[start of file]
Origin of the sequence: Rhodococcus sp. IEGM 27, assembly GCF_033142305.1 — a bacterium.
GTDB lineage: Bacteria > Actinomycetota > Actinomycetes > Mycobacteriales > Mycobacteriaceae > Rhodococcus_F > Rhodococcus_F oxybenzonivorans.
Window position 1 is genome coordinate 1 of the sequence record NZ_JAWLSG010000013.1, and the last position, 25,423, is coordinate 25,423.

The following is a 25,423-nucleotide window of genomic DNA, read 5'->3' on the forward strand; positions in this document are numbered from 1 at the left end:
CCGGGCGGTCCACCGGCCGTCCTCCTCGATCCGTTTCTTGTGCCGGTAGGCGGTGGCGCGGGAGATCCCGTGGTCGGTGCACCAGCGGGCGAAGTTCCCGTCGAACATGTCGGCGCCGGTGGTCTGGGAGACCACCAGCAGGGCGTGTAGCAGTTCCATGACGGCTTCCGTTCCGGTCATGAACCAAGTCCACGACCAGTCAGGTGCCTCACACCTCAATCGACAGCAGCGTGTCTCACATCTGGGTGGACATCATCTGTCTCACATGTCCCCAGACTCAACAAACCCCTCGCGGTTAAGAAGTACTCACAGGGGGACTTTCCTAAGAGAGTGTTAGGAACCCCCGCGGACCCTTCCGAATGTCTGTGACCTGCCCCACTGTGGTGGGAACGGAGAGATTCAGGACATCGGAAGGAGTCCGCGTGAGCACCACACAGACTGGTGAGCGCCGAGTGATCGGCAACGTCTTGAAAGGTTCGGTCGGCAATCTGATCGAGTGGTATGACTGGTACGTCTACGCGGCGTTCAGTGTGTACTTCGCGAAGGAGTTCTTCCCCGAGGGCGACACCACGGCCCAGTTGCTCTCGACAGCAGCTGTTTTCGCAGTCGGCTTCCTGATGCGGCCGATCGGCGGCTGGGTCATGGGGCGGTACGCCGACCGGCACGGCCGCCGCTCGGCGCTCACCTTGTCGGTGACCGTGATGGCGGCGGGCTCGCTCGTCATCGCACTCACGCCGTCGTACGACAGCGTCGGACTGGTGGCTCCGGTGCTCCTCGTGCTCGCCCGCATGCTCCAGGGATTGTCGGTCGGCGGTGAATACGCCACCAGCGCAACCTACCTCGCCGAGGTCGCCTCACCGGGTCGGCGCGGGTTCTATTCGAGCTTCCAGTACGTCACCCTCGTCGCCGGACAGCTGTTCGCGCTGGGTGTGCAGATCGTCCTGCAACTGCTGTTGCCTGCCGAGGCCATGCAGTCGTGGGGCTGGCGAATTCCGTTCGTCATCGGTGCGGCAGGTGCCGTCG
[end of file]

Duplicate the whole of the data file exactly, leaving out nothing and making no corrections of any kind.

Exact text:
Origin of the sequence: Rhodococcus sp. IEGM 27, assembly GCF_033142305.1 — a bacterium.
GTDB lineage: Bacteria > Actinomycetota > Actinomycetes > Mycobacteriales > Mycobacteriaceae > Rhodococcus_F > Rhodococcus_F oxybenzonivorans.
Window position 1 is genome coordinate 1 of the sequence record NZ_JAWLSG010000013.1, and the last position, 25,423, is coordinate 25,423.

The following is a 25,423-nucleotide window of genomic DNA, read 5'->3' on the forward strand; positions in this document are numbered from 1 at the left end:
CCGGGCGGTCCACCGGCCGTCCTCCTCGATCCGTTTCTTGTGCCGGTAGGCGGTGGCGCGGGAGATCCCGTGGTCGGTGCACCAGCGGGCGAAGTTCCCGTCGAACATGTCGGCGCCGGTGGTCTGGGAGACCACCAGCAGGGCGTGTAGCAGTTCCATGACGGCTTCCGTTCCGGTCATGAACCAAGTCCACGACCAGTCAGGTGCCTCACACCTCAATCGACAGCAGCGTGTCTCACATCTGGGTGGACATCATCTGTCTCACATGTCCCCAGACTCAACAAACCCCTCGCGGTTAAGAAGTACTCACAGGGGGACTTTCCTAAGAGAGTGTTAGGAACCCCCGCGGACCCTTCCGAATGTCTGTGACCTGCCCCACTGTGGTGGGAACGGAGAGATTCAGGACATCGGAAGGAGTCCGCGTGAGCACCACACAGACTGGTGAGCGCCGAGTGATCGGCAACGTCTTGAAAGGTTCGGTCGGCAATCTGATCGAGTGGTATGACTGGTACGTCTACGCGGCGTTCAGTGTGTACTTCGCGAAGGAGTTCTTCCCCGAGGGCGACACCACGGCCCAGTTGCTCTCGACAGCAGCTGTTTTCGCAGTCGGCTTCCTGATGCGGCCGATCGGCGGCTGGGTCATGGGGCGGTACGCCGACCGGCACGGCCGCCGCTCGGCGCTCACCTTGTCGGTGACCGTGATGGCGGCGGGCTCGCTCGTCATCGCACTCACGCCGTCGTACGACAGCGTCGGACTGGTGGCTCCGGTGCTCCTCGTGCTCGCCCGCATGCTCCAGGGATTGTCGGTCGGCGGTGAATACGCCACCAGCGCAACCTACCTCGCCGAGGTCGCCTCACCGGGTCGGCGCGGGTTCTATTCGAGCTTCCAGTACGTCACCCTCGTCGCCGGACAGCTGTTCGCGCTGGGTGTGCAGATCGTCCTGCAACTGCTGTTGCCTGCCGAGGCCATGCAGTCGTGGGGCTGGCGAATTCCGTTCGTCATCGGTGCGGCAGGTGCCGTCG